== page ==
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How to Captivate Your Learners with Engaging Lecturettes!

Posted by Beth Brashear on 2/1/16 3:00 AM
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Did you know the average adult attention span is now around five minutes? Yes, you read that right—five minutes! According to an article from Fortune.com, “the average adult attention span has plummeted from 12 minutes a decade ago to just five minutes now.” You are likely saying to yourself, “Only five minutes? My lectures are longer than five minutes. What do I do to keep them engaging?”

Sometimes in training, you just can’t avoid giving a lecture. Let’s look at some lecture techniques that will help keep your learner’s engaged and involved. Try to structure your lectures to fall between five and twenty minutes which, at Langevin, we call a lecturette. A lecturette is an instructional technique (or presentation method) that allows for interaction between the learners and the instructor.

Here are three of my favorite lecturette techniques:

  • Abbreviated – Learners list everything they know about a topic and the instructor provides the missing content. This instructional technique is a great way to represent the concept of “Don’t do for the learners what the learners can do for themselves.”
  • Graphic Association – The instructor shows a picture or symbol to represent a key idea/topic and then explains its significance. The learners then have to recreate the graphic from memory and share what they remembered. This instructional technique hits all three learning styles: Auditory – instructor explanation, Visual – graphics, and Kinesthetic – recreating the graphic. As a bonus, this technique uses the “Rule of 3!” This rule ensures learners are introduced to content three times, preferably in three different ways.
  • Mock Interview – A volunteer participant “interviews” the instructor using a list of questions or a script provided by the instructor. Have fun with this one! Set it up like a talk show and channel your inner Jimmy Fallon!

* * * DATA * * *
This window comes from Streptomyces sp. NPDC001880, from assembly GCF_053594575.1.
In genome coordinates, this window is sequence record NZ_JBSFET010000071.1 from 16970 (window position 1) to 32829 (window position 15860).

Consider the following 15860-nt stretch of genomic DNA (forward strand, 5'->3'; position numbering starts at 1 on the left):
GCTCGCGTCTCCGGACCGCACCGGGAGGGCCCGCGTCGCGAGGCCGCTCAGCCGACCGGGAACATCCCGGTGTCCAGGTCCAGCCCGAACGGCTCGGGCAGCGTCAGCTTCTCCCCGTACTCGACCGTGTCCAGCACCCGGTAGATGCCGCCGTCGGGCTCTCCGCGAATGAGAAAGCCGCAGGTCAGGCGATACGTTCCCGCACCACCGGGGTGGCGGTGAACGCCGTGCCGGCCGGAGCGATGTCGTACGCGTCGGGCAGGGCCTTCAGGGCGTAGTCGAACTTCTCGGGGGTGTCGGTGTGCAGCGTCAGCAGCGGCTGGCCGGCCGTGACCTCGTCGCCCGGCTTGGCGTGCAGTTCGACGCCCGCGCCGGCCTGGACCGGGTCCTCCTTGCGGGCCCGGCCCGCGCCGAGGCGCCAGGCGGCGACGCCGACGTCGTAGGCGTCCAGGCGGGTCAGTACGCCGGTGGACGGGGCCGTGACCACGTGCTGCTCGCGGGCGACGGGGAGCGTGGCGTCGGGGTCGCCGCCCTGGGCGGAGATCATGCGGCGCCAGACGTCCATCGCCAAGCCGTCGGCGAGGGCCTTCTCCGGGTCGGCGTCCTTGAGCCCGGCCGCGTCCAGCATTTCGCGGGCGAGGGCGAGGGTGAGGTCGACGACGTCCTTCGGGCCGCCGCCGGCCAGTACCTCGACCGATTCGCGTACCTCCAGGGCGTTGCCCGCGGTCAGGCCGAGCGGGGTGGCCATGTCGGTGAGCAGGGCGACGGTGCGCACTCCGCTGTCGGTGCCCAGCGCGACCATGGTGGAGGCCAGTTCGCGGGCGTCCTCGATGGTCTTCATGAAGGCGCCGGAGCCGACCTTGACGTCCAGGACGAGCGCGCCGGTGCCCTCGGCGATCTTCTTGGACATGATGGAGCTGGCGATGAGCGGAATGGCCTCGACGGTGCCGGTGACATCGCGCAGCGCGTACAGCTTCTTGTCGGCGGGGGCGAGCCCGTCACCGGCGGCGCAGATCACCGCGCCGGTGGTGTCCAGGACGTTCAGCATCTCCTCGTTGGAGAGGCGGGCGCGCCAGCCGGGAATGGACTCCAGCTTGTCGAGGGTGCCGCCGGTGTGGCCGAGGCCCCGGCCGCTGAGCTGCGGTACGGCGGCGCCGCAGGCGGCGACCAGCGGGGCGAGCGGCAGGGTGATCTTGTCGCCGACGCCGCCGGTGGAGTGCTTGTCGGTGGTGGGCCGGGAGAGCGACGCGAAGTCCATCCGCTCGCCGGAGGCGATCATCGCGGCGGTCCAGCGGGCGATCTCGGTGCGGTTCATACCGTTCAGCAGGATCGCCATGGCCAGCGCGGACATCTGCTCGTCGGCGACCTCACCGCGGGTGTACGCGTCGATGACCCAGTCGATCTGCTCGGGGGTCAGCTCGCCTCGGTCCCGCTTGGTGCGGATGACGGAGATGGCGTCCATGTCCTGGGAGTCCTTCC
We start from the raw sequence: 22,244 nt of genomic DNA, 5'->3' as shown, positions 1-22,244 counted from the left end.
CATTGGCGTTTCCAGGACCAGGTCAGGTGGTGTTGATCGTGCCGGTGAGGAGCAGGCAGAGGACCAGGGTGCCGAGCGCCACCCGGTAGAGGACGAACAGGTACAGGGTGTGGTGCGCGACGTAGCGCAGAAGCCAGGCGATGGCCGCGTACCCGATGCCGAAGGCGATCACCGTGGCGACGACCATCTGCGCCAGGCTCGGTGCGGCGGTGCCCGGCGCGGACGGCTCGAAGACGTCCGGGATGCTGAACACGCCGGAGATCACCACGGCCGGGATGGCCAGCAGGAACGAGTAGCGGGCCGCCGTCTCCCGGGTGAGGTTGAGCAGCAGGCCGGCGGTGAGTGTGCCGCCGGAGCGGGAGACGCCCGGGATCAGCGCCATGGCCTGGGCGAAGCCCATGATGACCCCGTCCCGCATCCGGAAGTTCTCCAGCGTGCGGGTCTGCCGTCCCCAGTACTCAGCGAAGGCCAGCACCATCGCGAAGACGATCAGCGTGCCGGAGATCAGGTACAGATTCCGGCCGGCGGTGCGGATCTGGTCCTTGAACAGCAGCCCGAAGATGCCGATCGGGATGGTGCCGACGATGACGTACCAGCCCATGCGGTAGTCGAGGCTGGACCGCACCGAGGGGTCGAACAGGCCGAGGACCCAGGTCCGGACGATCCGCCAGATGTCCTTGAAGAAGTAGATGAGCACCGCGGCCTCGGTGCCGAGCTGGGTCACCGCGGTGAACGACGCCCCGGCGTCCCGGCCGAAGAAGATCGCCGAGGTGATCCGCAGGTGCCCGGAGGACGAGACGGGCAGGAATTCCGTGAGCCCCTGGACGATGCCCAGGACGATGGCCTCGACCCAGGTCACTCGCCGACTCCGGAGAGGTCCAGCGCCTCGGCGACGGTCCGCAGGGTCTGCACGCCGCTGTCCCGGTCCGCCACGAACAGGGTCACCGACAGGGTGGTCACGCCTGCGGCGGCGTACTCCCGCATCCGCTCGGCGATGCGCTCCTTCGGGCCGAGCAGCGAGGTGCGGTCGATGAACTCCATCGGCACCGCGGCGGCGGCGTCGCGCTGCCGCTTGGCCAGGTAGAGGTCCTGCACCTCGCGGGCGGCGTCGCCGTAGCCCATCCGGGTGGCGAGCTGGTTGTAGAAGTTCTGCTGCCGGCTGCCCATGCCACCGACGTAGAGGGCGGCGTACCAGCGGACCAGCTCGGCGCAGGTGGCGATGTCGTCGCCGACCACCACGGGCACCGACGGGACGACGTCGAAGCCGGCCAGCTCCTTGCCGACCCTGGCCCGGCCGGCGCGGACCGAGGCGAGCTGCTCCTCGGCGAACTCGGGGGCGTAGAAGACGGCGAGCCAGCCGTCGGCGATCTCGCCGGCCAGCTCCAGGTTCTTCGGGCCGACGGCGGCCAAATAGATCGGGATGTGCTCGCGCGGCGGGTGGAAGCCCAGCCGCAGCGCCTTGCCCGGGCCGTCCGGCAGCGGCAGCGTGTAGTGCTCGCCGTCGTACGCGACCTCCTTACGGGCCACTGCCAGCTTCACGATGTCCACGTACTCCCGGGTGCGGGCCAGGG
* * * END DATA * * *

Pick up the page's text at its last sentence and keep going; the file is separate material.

Lectures are often necessary in training and can be very engaging. By using one of these lecturette techniques and remembering the tips above, your learners will be more engaged and less likely to lose their attention span after five minutes! For even more instructional techniques and tips for instructors, check out our Instructional Techniques for New Instructors workshop!

Do you have a favorite lecturette technique you’ve used with success? We’d love to hear from you!


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Beth has been a course leader with Langevin since 2015. She currently resides in Washington, DC and is working towards completing her Bachelor’s degree in Psychology. Beth began her training career in 2006 and believes, while training needs to be educational, it also needs to be fun! Outside of the classroom, Beth enjoys spending time with her daughter, reading, playing volleyball, and travelling. She hopes to one day visit India during the Festival of Lights, Mexico for the Day of the Dead Celebration, Rio for the Carnival, and China for the Chinese New Year.

Topics: instructional techniques, instructor-led training

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Our very own world-class course leaders share their experiences, tips, best practices, and expertise on virtual training, instructional design, needs analysis, e-learning, delivery, evaluation, presentation skills, facilitation, and much more!

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